Keep in mind the auditorium at SELEM. For some unexplained dumb reason, nobody put a haze machine in there and relied on fog so, we went through $48 worth of fluid for the weekend. In club SELEM, we used hazers and I'd bet we used about $.30 worth of fluid all weekend. I'm on the same gallon I bought a couple years ago and I haze about 98,000 cubic feet several times a month.

    Fog tends to smell and some people are affected by the output with their eyes and breathing. Haze tends to have no odor and if done right, people hardly know it's there.

    Just like anything else in this world, you get what you pay for and a cheap fogger will kinda work but, a hazer for lasers in the long term is the better bet although... in a perfect world you'd have both. Haze primarily for seeing the beams and a fogger you hit once in awhile to give that paisley look to it and... it will make the beams appear brighter for a short period of time.

    I have solutions for you (that you can buy from me) anywhere from $25 to $350 that you can see on Thursday. I've got anywhere from cheap fog machines to a couple fazers to a haze machine I'm looking to get rid of.

  3. #3
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    Thanks Brad! You did explain most of that during my first visit, but my memory is "foggy", so thanks again for the primer. I've been looking online for small hazers, and they're either larger units for more than $300, or low cost units that I can't tell if they're fazers or not (most likely are). So it's pretty confusing, I didn't want to order a hazer and end up with a fazer. My g/f has a mild case of asthma, so a fogger is probably not a good idea for her living room. And thanks for your offer to show me what you have to sell, I'm looking forward to the visit on Thursday. Oh, and I forgot to say, between now and then if you wanted to fire up either of my two projectors to see how they perform in your space, please feel free.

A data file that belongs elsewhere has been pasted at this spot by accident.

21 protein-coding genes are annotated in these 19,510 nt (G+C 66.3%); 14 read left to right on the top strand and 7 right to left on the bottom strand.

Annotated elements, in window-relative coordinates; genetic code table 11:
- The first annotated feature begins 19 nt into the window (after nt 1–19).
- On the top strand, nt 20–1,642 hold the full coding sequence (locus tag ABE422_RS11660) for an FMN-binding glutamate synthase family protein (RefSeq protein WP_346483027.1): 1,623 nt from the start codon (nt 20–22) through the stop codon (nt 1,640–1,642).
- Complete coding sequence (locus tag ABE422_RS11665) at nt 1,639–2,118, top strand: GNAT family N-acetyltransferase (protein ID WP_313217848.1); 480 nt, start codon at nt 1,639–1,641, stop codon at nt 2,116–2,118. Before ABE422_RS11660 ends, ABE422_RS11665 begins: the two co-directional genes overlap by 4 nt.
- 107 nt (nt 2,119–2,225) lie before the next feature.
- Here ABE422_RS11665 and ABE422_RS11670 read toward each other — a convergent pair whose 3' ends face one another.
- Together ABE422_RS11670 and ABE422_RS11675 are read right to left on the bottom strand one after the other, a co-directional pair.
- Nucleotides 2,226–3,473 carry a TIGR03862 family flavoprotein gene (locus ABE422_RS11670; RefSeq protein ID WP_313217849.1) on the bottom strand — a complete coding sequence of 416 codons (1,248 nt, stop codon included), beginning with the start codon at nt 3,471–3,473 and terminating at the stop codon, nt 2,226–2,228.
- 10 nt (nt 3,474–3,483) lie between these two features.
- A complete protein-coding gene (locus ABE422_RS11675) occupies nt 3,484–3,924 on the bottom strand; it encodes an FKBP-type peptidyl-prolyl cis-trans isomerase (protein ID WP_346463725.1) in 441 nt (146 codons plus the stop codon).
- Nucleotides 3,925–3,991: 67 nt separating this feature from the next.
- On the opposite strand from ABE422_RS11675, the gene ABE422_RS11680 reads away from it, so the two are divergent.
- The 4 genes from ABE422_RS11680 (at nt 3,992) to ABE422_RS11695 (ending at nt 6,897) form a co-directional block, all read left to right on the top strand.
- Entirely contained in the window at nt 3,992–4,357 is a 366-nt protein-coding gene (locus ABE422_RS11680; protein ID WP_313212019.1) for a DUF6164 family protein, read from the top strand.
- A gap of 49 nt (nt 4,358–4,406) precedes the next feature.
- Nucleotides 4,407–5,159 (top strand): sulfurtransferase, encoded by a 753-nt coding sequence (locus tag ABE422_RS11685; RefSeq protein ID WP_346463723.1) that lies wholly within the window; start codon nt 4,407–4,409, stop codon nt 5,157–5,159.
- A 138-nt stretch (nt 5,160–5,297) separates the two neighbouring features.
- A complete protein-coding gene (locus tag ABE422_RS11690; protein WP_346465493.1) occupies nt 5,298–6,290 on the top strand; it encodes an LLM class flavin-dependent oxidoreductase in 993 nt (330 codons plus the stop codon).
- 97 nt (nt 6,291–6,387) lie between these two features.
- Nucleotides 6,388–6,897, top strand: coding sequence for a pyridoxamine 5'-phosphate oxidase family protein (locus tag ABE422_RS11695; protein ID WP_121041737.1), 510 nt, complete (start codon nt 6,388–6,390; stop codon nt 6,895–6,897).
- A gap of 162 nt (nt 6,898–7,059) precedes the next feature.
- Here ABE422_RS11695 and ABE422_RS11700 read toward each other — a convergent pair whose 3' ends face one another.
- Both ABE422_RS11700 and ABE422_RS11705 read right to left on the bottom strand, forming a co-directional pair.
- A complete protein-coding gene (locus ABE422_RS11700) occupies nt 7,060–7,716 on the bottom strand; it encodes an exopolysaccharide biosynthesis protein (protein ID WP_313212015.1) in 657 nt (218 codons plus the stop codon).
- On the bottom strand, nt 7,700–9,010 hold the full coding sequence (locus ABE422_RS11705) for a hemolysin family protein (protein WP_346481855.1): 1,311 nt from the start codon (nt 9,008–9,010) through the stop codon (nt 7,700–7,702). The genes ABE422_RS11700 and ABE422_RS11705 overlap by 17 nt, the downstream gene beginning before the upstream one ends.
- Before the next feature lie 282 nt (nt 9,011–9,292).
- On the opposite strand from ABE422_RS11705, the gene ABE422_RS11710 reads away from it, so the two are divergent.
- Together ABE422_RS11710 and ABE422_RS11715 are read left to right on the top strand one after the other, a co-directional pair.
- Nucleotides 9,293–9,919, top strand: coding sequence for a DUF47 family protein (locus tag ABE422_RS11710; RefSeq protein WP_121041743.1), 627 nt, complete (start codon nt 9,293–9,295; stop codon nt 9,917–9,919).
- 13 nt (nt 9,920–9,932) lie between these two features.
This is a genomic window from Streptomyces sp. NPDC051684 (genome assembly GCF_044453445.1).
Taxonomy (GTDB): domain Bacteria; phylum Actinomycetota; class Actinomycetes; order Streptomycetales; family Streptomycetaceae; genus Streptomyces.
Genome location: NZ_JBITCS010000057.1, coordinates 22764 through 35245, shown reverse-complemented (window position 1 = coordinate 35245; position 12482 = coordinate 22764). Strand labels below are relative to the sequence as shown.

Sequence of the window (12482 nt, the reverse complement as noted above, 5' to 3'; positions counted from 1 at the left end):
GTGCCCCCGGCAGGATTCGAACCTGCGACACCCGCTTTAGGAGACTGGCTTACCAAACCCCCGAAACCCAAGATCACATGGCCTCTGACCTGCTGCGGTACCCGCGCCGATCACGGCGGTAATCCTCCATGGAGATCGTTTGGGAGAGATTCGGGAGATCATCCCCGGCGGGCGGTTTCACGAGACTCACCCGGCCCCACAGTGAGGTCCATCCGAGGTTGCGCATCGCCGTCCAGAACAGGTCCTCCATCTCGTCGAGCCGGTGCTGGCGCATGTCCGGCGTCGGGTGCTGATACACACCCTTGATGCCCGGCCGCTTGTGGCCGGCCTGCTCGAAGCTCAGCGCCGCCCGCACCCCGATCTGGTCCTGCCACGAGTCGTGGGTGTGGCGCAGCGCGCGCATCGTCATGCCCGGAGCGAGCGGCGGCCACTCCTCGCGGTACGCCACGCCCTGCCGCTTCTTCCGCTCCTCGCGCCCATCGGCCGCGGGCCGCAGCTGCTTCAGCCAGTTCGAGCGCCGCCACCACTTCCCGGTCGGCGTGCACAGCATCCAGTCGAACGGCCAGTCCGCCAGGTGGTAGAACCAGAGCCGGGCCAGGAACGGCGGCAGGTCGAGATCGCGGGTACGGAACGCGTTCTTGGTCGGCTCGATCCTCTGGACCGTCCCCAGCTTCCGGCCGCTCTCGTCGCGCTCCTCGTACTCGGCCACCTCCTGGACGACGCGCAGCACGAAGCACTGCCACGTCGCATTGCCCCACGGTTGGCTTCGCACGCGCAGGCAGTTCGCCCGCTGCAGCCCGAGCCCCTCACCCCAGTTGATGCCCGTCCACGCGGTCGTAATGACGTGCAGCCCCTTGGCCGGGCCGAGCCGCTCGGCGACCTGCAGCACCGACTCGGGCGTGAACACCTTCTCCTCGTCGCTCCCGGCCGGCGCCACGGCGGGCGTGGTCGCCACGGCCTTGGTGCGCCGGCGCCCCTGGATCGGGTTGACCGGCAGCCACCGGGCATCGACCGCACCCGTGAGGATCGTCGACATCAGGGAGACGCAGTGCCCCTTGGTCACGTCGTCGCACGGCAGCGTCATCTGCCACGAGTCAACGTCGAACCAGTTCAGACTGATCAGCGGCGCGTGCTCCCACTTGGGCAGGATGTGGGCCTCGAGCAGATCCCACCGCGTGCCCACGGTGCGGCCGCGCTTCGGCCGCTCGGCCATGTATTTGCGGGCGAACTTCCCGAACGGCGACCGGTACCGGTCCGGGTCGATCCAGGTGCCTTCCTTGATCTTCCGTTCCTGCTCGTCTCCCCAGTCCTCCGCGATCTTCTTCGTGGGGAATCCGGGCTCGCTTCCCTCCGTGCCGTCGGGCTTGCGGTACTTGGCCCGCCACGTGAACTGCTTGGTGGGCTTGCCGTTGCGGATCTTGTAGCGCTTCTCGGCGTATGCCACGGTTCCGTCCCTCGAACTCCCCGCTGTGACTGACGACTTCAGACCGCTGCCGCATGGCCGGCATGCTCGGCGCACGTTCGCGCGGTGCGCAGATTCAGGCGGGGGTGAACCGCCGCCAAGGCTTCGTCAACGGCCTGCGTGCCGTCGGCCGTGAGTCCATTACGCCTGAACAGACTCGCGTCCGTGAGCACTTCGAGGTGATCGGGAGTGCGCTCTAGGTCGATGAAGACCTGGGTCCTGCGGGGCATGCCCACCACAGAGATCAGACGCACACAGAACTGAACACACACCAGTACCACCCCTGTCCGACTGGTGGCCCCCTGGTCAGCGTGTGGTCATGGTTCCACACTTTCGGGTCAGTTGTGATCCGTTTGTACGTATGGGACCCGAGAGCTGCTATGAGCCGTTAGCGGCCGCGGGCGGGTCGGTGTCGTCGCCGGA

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    Hank -

    I can relate as both a hobbyist that generally just uses my laser gear in small "venues" (i.e. inside the home, in the garage, etc.), and also as someone dealing with asthma.
    (Mine is severe enough that it knocked me out of a 20-year career flying for the military...)

    Since I really started acquiring laser gear after my health issues were already known, I had to tread carefully when considering fog machines.
    Thankfully - and with medical advice backing me up - I have been able to enjoy all my gear, and as long as I "play it smart", generally don't have any issues being around most fog machines.

    I have always used a water based fogger - actually, an Antari Z300 "fazer" - and it both provides MORE than enough "ambience", and as long as I use readily-available name-brand fluids, is fairly easy for me to tolerate.
    (I have used "Black Label" fog fluid- available at Guitar Center - and "Froggy's" fog fluid ordered online, and both have worked just fine for me. The odor from either one is minimal)

    A few key points for our use: